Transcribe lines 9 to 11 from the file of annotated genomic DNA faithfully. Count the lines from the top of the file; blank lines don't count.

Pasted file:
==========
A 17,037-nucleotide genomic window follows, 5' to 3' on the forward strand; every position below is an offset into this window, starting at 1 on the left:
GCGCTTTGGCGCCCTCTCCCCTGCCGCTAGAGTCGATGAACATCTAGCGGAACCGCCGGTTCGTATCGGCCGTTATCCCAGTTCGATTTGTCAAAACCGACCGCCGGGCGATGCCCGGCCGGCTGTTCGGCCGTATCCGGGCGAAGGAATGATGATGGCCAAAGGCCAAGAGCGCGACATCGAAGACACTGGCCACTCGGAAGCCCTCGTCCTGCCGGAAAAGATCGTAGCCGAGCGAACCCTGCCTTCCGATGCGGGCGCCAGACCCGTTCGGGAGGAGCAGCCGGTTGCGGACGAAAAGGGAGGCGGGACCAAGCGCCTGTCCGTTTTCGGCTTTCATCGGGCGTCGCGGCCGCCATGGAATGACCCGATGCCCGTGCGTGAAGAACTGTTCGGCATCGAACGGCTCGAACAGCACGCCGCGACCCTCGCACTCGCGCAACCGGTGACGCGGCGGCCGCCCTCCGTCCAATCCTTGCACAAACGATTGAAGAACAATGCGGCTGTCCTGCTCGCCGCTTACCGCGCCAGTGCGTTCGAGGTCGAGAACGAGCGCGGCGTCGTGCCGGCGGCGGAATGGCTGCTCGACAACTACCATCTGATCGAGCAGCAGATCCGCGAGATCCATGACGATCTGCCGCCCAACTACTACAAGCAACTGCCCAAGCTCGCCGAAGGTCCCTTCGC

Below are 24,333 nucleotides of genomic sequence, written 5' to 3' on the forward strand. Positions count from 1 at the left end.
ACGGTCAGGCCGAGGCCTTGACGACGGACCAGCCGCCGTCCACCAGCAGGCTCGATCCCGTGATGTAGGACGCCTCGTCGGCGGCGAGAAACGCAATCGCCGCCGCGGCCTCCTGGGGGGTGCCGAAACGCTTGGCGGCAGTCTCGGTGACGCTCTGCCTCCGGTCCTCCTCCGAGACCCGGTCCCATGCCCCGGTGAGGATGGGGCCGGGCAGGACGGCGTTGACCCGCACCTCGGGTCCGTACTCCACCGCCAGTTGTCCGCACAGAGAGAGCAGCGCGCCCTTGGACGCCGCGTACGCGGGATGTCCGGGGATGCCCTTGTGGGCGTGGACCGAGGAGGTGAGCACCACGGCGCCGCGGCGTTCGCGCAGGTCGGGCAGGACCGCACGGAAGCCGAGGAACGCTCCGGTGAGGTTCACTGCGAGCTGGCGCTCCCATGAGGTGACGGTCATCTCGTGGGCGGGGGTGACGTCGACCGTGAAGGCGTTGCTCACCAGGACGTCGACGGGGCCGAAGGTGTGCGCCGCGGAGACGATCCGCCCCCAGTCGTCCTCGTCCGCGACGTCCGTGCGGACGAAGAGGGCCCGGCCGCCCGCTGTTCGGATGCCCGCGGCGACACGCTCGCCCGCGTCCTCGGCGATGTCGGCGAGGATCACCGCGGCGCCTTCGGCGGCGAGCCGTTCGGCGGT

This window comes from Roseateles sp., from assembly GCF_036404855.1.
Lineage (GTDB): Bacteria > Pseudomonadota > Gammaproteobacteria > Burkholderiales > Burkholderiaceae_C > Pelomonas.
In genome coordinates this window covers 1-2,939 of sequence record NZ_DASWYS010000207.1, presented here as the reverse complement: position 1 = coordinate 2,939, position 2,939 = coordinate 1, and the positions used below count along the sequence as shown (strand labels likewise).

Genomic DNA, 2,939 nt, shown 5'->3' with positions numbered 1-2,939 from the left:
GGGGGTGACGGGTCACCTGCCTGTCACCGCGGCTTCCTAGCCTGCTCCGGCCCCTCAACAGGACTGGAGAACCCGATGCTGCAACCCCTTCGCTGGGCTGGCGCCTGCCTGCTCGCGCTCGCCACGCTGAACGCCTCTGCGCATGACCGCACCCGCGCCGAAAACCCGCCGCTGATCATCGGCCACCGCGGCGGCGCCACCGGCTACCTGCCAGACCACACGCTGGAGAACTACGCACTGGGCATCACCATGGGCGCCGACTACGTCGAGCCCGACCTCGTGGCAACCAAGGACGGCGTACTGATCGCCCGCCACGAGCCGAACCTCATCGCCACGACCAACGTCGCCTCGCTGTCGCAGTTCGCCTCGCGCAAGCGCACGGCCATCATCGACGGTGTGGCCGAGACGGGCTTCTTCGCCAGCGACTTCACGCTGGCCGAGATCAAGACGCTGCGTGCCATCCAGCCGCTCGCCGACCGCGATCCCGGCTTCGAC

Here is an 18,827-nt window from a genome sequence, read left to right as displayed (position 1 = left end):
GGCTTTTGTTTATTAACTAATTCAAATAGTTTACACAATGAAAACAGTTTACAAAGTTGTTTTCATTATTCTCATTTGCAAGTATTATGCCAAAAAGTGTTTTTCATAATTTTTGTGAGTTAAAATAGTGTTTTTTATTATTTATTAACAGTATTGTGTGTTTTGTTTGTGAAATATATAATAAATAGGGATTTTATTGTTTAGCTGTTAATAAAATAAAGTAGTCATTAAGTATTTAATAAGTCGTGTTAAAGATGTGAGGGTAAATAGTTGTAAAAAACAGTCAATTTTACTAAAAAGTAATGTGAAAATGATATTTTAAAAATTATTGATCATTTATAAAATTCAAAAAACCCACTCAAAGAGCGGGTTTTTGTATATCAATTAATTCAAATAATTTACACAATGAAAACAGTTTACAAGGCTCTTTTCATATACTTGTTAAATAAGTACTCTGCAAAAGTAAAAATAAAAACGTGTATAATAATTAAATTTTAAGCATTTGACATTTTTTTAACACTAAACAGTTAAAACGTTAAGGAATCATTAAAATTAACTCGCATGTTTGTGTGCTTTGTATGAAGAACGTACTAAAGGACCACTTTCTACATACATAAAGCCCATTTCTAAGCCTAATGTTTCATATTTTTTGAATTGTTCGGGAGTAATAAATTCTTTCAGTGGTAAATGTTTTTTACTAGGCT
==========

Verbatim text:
GGGGGTGACGGGTCACCTGCCTGTCACCGCGGCTTCCTAGCCTGCTCCGGCCCCTCAACAGGACTGGAGAACCCGATGCTGCAACCCCTTCGCTGGGCTGGCGCCTGCCTGCTCGCGCTCGCCACGCTGAACGCCTCTGCGCATGACCGCACCCGCGCCGAAAACCCGCCGCTGATCATCGGCCACCGCGGCGGCGCCACCGGCTACCTGCCAGACCACACGCTGGAGAACTACGCACTGGGCATCACCATGGGCGCCGACTACGTCGAGCCCGACCTCGTGGCAACCAAGGACGGCGTACTGATCGCCCGCCACGAGCCGAACCTCATCGCCACGACCAACGTCGCCTCGCTGTCGCAGTTCGCCTCGCGCAAGCGCACGGCCATCATCGACGGTGTGGCCGAGACGGGCTTCTTCGCCAGCGACTTCACGCTGGCCGAGATCAAGACGCTGCGTGCCATCCAGCCGCTCGCCGACCGCGATCCCGGCTTCGAC

Here is an 18,827-nt window from a genome sequence, read left to right as displayed (position 1 = left end):
GGCTTTTGTTTATTAACTAATTCAAATAGTTTACACAATGAAAACAGTTTACAAAGTTGTTTTCATTATTCTCATTTGCAAGTATTATGCCAAAAAGTGTTTTTCATAATTTTTGTGAGTTAAAATAGTGTTTTTTATTATTTATTAACAGTATTGTGTGTTTTGTTTGTGAAATATATAATAAATAGGGATTTTATTGTTTAGCTGTTAATAAAATAAAGTAGTCATTAAGTATTTAATAAGTCGTGTTAAAGATGTGAGGGTAAATAGTTGTAAAAAACAGTCAATTTTACTAAAAAGTAATGTGAAAATGATATTTTAAAAATTATTGATCATTTATAAAATTCAAAAAACCCACTCAAAGAGCGGGTTTTTGTATATCAATTAATTCAAATAATTTACACAATGAAAACAGTTTACAAGGCTCTTTTCATATACTTGTTAAATAAGTACTCTGCAAAAGTAAAAATAAAAACGTGTATAATAATTAAATTTTAAGCATTTGACATTTTTTTAACACTAAACAGTTAAAACGTTAAGGAATCATTAAAATTAACTCGCATGTTTGTGTGCTTTGTATGAAGAACGTACTAAAGGACCACTTTCTACATACATAAAGCCCATTTCTAAGCCTAATGTTTCATATTTTTTGAATTGTTCGGGAGTAATAAATTCTTTCAGTGGTAAATGTTTTTTACTAGGCT